Your Future is in Your Hands
Many of the habits you form today can influence your risk of developing breast and ovarian cancer in the future. So from now forward, commit to:
- A low-fat diet
- Maintaining a healthy weight
- Limiting or eliminating alcohol consumption
- Regular exercise
After knowing the risks, it is now for you to determine what your risk is for having a bout with breast cancer. Consider the following: (taken from an article by Bright Pink found at website: http://www.brightpink.org/for-high-risk-young-women/get-informed/risk-factors-and-prevention/
The 411 on BRCA Genes
Scientists know of two genes, called BRCA1 and BRCA2 (for breast cancer gene 1 and 2), whose job is to stop uncontrolled cell division in breast and ovarian cells.
You have two copies of each gene, a BRCA1 and BRCA2 from your mother and also one of each from your father. As long as at least one gene in each set works normally, cancer won’t form in your breasts or ovaries. The two copies of each gene act as a backup for the other; if one is damaged, the other still handles repairs.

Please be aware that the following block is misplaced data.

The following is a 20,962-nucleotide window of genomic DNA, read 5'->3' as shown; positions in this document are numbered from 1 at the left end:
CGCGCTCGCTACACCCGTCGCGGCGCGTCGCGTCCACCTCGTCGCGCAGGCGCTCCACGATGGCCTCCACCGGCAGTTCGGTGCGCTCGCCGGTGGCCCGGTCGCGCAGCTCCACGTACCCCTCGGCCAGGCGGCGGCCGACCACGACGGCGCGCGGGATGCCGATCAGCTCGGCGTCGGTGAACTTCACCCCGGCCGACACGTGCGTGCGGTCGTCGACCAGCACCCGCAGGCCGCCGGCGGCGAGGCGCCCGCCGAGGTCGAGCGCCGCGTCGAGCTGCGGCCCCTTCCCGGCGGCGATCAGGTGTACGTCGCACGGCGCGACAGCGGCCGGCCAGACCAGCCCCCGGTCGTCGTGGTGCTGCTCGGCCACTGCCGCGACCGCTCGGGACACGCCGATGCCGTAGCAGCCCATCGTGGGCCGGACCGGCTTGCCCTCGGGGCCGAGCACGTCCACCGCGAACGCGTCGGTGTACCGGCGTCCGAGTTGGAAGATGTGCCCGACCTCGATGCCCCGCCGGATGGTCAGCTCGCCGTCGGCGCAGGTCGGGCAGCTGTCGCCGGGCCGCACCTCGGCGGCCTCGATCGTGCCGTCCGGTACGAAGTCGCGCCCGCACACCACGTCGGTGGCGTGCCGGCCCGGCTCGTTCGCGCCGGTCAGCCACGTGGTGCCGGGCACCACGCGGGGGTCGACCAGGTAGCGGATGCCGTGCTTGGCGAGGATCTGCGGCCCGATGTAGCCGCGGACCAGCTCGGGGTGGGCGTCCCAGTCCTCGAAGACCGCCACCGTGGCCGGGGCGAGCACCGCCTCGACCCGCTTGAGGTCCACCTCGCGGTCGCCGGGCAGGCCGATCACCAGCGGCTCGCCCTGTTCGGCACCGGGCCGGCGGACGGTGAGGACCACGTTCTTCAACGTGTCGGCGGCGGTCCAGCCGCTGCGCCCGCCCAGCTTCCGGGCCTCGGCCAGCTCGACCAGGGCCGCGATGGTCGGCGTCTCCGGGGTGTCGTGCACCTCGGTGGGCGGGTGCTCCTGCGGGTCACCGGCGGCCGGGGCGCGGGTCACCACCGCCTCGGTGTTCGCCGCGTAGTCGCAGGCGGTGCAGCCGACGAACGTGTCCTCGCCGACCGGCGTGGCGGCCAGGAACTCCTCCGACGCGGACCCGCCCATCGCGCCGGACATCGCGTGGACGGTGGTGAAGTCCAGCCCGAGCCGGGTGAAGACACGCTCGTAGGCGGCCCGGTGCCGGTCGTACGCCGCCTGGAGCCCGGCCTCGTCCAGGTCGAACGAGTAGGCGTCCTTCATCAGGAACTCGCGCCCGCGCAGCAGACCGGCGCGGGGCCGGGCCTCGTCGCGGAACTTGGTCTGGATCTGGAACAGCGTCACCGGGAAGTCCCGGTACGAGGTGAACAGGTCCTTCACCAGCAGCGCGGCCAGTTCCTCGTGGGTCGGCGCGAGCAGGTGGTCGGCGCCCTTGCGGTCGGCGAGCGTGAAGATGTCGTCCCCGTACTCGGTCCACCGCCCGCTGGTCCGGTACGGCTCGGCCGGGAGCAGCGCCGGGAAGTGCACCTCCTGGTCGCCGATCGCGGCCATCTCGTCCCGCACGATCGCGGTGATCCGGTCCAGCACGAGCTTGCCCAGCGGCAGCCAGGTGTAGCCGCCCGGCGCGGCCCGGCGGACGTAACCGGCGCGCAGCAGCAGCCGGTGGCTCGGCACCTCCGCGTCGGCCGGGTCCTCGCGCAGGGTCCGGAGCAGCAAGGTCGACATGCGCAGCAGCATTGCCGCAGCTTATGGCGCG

However, if both copies of either BRCA1 or BRCA2 are damaged (often through exposure to nicotine, alcohol or other chemicals), cancer is free to grow. This is how people born with two normal copies of each BRCA gene can develop breast or ovarian cancer.
Gene Mutation = Higher Cancer Risk
Some people are not born with normal BRCA genes—they inherit a mutation (an abnormal genetic change) in one of their BRCA1 or BRCA2 genes. Since they lack backup protection, any damage to the remaining normal BRCA gene in either set can lead to cancer.